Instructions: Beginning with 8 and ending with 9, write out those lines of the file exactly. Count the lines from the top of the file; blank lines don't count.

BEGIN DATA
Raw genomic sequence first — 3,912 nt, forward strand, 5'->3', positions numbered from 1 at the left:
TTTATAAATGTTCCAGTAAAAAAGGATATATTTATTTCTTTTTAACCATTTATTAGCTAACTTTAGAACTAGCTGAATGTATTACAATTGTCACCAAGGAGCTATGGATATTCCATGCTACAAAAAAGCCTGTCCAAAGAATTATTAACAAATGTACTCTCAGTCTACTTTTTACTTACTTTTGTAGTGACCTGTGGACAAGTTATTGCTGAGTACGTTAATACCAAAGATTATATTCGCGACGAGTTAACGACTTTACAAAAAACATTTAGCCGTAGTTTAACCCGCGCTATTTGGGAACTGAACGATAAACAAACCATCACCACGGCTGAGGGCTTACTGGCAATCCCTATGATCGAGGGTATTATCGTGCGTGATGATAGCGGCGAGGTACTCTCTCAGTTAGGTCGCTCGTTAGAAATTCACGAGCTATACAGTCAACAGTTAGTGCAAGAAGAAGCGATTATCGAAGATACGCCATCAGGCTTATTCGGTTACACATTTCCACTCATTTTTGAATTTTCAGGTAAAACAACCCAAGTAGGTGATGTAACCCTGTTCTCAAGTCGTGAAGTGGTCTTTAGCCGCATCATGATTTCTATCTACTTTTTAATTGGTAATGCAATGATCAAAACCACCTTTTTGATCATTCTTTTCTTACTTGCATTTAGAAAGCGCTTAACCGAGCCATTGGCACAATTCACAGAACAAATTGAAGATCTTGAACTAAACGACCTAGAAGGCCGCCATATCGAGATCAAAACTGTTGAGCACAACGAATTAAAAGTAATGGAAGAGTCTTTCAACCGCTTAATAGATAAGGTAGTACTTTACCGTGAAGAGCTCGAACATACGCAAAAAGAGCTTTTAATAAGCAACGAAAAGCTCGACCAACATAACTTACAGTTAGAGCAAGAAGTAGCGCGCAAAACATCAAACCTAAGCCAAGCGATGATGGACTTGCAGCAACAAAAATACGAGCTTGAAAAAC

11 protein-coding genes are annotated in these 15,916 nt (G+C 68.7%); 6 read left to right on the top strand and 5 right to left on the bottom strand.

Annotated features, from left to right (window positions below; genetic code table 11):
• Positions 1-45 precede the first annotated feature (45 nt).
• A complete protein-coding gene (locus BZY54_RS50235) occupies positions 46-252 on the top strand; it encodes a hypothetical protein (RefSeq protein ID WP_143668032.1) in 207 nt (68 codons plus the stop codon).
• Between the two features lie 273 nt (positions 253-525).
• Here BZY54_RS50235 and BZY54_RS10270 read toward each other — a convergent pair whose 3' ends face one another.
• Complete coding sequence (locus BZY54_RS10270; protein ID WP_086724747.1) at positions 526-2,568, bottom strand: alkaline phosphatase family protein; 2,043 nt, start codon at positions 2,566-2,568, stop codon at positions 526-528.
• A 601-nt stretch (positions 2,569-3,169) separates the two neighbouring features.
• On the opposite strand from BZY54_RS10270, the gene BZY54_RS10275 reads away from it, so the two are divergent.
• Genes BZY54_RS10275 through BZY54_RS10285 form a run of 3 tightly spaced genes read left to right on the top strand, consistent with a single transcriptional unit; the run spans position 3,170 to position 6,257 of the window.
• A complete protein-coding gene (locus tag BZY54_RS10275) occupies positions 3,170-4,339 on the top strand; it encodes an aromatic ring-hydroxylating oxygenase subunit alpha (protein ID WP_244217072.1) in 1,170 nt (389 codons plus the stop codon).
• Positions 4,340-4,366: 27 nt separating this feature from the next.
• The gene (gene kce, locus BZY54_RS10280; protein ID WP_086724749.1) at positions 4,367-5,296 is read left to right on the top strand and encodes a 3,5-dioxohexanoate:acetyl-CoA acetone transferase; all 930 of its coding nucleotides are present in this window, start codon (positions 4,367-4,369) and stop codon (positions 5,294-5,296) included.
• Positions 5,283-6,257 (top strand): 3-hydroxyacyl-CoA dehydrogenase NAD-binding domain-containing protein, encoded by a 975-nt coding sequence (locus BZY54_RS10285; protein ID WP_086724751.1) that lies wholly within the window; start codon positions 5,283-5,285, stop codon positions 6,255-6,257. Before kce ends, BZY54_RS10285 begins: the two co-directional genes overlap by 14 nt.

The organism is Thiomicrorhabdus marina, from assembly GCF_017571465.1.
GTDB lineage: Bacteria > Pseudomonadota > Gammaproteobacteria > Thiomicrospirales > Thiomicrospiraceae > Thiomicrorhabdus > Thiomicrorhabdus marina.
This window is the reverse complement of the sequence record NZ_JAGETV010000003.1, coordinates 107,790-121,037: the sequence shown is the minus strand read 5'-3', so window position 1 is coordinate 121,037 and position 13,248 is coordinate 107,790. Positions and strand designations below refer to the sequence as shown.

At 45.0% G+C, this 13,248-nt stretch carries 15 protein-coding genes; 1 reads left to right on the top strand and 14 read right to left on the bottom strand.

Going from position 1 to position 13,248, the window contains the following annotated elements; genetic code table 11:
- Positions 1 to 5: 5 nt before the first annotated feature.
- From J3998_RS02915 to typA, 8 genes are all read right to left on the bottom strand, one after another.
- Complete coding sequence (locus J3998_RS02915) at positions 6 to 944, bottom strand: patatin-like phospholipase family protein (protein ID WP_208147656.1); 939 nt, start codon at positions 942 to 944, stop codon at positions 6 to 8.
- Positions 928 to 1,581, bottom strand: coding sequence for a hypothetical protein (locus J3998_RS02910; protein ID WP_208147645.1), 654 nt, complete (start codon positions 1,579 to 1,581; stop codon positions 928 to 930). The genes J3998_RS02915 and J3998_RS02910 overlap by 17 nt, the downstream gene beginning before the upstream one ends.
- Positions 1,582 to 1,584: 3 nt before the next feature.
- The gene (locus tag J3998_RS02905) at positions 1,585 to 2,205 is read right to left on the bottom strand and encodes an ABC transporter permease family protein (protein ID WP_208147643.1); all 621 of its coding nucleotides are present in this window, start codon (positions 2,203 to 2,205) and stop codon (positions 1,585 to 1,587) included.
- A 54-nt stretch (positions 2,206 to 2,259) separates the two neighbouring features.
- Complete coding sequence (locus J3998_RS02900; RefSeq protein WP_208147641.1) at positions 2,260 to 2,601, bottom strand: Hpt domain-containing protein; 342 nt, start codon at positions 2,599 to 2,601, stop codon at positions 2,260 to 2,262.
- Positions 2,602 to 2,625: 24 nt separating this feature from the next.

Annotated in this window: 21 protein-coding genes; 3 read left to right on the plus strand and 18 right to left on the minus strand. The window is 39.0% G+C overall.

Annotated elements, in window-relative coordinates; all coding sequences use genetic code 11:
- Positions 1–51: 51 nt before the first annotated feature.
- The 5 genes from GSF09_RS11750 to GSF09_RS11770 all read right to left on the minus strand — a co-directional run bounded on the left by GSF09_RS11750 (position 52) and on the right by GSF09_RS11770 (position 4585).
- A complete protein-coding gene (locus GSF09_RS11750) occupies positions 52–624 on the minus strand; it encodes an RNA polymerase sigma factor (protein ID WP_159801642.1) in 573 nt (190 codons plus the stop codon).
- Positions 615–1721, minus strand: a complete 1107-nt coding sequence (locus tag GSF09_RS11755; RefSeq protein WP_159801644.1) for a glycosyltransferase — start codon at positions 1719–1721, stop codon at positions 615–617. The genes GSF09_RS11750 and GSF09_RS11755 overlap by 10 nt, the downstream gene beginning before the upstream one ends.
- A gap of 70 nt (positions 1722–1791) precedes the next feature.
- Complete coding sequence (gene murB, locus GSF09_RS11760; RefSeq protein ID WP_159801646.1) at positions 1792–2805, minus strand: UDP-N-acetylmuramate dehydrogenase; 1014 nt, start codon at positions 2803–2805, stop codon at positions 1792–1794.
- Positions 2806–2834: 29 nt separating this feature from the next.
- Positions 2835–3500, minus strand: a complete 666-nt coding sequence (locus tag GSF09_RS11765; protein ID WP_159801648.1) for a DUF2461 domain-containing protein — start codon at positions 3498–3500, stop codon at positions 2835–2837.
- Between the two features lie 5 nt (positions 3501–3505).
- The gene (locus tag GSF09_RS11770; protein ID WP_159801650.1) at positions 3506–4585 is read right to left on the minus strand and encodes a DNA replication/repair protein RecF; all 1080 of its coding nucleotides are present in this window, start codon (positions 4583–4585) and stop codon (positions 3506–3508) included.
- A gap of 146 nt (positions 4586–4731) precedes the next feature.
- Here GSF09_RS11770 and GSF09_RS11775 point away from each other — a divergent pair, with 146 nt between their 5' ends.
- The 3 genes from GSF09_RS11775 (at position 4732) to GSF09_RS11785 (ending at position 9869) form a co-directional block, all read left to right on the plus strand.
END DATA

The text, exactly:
• Here BZY54_RS50235 and BZY54_RS10270 read toward each other — a convergent pair whose 3' ends face one another.
• Complete coding sequence (locus BZY54_RS10270; protein ID WP_086724747.1) at positions 526-2,568, bottom strand: alkaline phosphatase family protein; 2,043 nt, start codon at positions 2,566-2,568, stop codon at positions 526-528.